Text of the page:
Tai Chi is an ancient form of Chinese exercise consisting of slow, beautiful, relaxed meditative movements. Tai Chi is sometimes described as “meditation in motion” because it promotes serenity through gentle movements connecting the mind and body. Originally developed in China for self-defense, Tai Chi has evolved into a graceful form of exercise, that’s now often used for relaxation and to help achieve a sense of inner calm.
T’ai Chi originated in China centuries ago and is rooted in Taoist philosophy. It is considered an “internal” martial art meaning that the movements are performed in a relaxed manner, letting go of all tension. The “power” is thought to be derived not from muscular force, but by a directed flow of internal energy called “Qi” (pronounced “chi”).
Today, T’ai Chi is most often thought of as a routine, or “form” comprised of slow fluid movements. While it is sometimes practiced to develop self-defense skills, it has also gained widespread popularity for its health and well-being benefits. Although there are some misconceptions in this way of thinking, this is a good starting point.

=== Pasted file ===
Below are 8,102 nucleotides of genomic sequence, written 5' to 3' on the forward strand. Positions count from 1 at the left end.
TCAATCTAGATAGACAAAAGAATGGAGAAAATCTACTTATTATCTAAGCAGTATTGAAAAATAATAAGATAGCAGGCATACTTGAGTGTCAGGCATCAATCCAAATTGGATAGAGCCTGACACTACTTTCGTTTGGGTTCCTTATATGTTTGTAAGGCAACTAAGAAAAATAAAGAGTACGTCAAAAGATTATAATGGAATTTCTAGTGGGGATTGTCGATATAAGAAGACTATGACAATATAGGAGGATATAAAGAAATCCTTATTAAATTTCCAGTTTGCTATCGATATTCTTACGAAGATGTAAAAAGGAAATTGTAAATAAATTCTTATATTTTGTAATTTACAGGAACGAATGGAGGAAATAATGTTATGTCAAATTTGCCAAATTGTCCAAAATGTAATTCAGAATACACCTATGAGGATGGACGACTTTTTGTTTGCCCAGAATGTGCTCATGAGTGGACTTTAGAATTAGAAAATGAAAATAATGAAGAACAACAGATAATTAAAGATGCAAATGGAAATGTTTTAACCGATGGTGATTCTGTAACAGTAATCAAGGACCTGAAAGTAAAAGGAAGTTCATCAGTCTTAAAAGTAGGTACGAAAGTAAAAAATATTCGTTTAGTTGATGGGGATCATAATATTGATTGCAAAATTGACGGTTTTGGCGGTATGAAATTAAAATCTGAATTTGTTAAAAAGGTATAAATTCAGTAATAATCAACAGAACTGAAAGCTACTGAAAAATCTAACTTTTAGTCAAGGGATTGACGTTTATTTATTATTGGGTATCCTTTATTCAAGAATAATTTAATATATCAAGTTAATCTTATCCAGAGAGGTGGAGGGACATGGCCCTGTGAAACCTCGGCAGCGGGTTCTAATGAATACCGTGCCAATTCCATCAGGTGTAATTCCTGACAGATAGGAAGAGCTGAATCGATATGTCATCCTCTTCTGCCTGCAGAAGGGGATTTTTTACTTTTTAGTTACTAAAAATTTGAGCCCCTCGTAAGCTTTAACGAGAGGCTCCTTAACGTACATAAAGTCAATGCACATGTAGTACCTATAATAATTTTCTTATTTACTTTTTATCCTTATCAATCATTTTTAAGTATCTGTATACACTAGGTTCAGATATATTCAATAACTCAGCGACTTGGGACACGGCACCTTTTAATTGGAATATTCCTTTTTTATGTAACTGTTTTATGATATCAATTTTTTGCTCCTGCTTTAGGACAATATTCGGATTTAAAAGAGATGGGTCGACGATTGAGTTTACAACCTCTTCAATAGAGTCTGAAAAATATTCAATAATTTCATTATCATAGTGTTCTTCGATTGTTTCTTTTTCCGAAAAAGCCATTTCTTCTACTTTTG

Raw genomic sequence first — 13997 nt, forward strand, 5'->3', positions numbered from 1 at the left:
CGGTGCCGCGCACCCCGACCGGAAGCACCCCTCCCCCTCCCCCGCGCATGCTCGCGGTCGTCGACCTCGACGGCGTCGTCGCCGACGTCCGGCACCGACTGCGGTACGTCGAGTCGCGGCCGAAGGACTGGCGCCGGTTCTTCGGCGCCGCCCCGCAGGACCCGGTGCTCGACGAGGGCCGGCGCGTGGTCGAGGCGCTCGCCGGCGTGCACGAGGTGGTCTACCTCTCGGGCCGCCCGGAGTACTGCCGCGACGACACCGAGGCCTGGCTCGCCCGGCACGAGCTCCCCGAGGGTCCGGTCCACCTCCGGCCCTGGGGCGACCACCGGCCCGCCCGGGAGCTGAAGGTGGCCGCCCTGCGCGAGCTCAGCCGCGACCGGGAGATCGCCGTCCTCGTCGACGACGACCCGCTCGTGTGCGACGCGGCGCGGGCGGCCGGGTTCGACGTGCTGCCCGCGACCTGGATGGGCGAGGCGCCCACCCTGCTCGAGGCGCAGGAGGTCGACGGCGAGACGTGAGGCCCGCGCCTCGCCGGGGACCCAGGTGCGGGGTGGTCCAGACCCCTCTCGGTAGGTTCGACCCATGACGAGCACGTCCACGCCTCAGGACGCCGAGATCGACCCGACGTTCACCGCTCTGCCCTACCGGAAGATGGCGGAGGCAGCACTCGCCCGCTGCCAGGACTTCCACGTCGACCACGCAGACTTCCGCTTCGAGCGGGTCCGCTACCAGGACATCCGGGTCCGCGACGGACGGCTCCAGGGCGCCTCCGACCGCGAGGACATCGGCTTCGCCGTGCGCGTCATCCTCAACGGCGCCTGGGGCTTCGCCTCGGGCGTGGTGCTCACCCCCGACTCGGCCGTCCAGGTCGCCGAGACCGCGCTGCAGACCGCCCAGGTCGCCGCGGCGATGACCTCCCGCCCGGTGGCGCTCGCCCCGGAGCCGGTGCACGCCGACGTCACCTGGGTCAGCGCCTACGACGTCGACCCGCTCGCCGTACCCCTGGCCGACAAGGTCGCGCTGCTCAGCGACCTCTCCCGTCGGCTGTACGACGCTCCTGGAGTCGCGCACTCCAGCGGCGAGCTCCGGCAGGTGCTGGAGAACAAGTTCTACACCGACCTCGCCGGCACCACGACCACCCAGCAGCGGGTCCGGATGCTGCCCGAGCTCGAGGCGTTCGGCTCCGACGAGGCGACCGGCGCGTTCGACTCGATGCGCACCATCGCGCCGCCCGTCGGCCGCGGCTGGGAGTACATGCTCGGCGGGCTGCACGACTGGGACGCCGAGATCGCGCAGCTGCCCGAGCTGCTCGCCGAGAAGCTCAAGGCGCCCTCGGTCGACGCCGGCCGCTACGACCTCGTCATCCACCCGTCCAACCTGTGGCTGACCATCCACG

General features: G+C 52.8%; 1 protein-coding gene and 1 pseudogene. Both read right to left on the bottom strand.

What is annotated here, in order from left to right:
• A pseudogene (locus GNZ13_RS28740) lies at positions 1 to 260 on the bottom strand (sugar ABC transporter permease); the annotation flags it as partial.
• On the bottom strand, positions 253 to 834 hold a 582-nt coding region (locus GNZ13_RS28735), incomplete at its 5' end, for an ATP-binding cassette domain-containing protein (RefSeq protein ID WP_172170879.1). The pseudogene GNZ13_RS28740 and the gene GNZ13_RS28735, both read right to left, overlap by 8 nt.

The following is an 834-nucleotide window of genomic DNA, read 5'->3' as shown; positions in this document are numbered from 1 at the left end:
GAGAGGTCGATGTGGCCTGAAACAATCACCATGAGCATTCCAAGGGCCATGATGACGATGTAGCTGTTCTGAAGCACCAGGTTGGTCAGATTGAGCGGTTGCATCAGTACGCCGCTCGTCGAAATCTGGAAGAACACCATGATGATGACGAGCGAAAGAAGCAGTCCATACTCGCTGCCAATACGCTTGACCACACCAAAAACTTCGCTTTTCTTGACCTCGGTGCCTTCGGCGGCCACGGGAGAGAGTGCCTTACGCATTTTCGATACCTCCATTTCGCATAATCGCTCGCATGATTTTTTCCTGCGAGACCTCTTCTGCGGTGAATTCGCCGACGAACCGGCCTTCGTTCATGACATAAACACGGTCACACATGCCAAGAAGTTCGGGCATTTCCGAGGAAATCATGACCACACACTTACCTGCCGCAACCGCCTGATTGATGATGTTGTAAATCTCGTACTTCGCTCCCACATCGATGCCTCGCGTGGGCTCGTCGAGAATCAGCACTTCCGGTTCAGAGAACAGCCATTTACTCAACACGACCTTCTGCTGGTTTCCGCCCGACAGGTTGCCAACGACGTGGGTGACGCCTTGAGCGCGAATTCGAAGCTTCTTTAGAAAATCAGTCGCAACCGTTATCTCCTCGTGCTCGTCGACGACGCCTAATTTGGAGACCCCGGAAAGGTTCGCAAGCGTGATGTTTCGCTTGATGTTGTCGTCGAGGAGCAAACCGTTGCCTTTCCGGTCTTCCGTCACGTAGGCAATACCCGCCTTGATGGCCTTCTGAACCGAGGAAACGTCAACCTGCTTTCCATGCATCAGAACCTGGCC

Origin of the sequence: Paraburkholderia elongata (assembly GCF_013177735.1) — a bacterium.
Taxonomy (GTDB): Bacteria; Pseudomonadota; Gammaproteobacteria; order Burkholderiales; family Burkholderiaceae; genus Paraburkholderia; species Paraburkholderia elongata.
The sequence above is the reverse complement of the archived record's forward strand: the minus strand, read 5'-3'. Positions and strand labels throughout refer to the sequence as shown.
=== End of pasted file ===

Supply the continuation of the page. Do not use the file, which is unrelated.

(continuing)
The reasons people study this art are varied and far-reaching. Many of my students have joined classes to:
- Relieve stress and tension
- Improve balance
- Gain mental focus
- Practice a low-impact exercise
- Exercise while recovering from injury
- Learn to move more gracefully
- Increase the flow of Qi internally
- Connect with a deeper part of themselves
- Join in with a group of friendly people
As far as I am concerned, any and all of these are perfectly valid reasons to explore T’ai Chi. There are also numerous articles describing various health benefits of T’ai Chi. And while I don’t think it is a miracle cure-all, I have found that most people who enjoy and practice T’ai Chi on a regular basis tend to live a healthier and happier lifestyle.
Feel free to connect with me if you have any questions about whether T’ai Chi is right for you.